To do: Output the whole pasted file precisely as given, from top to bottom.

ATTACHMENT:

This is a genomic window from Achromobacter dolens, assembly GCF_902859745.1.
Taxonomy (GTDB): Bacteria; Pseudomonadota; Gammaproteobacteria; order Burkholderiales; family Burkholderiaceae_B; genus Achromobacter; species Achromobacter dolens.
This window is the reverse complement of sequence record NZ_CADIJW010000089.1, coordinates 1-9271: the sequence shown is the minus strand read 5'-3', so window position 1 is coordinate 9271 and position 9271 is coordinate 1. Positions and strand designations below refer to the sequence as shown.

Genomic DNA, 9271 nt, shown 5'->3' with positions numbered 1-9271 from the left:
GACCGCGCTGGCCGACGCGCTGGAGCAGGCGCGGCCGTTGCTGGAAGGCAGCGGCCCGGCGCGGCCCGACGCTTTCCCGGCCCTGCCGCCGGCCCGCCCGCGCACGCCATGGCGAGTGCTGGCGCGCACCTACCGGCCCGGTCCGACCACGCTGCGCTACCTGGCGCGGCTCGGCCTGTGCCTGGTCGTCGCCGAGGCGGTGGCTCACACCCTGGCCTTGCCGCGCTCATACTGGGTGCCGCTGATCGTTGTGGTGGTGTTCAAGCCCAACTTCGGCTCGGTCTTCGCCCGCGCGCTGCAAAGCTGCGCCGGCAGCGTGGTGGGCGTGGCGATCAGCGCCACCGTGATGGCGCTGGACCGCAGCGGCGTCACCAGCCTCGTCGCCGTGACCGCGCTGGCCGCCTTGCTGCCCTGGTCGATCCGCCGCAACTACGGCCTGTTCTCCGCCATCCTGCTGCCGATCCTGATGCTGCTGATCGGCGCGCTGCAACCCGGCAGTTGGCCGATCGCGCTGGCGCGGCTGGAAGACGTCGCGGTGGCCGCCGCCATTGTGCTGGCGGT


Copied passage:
This is a genomic window from Achromobacter dolens, assembly GCF_902859745.1.
Taxonomy (GTDB): Bacteria; Pseudomonadota; Gammaproteobacteria; order Burkholderiales; family Burkholderiaceae_B; genus Achromobacter; species Achromobacter dolens.
This window is the reverse complement of sequence record NZ_CADIJW010000089.1, coordinates 1-9271: the sequence shown is the minus strand read 5'-3', so window position 1 is coordinate 9271 and position 9271 is coordinate 1. Positions and strand designations below refer to the sequence as shown.

Genomic DNA, 9271 nt, shown 5'->3' with positions numbered 1-9271 from the left:
GACCGCGCTGGCCGACGCGCTGGAGCAGGCGCGGCCGTTGCTGGAAGGCAGCGGCCCGGCGCGGCCCGACGCTTTCCCGGCCCTGCCGCCGGCCCGCCCGCGCACGCCATGGCGAGTGCTGGCGCGCACCTACCGGCCCGGTCCGACCACGCTGCGCTACCTGGCGCGGCTCGGCCTGTGCCTGGTCGTCGCCGAGGCGGTGGCTCACACCCTGGCCTTGCCGCGCTCATACTGGGTGCCGCTGATCGTTGTGGTGGTGTTCAAGCCCAACTTCGGCTCGGTCTTCGCCCGCGCGCTGCAAAGCTGCGCCGGCAGCGTGGTGGGCGTGGCGATCAGCGCCACCGTGATGGCGCTGGACCGCAGCGGCGTCACCAGCCTCGTCGCCGTGACCGCGCTGGCCGCCTTGCTGCCCTGGTCGATCCGCCGCAACTACGGCCTGTTCTCCGCCATCCTGCTGCCGATCCTGATGCTGCTGATCGGCGCGCTGCAACCCGGCAGTTGGCCGATCGCGCTGGCGCGGCTGGAAGACGTCGCGGTGGCCGCCGCCATTGTGCTGGCGGT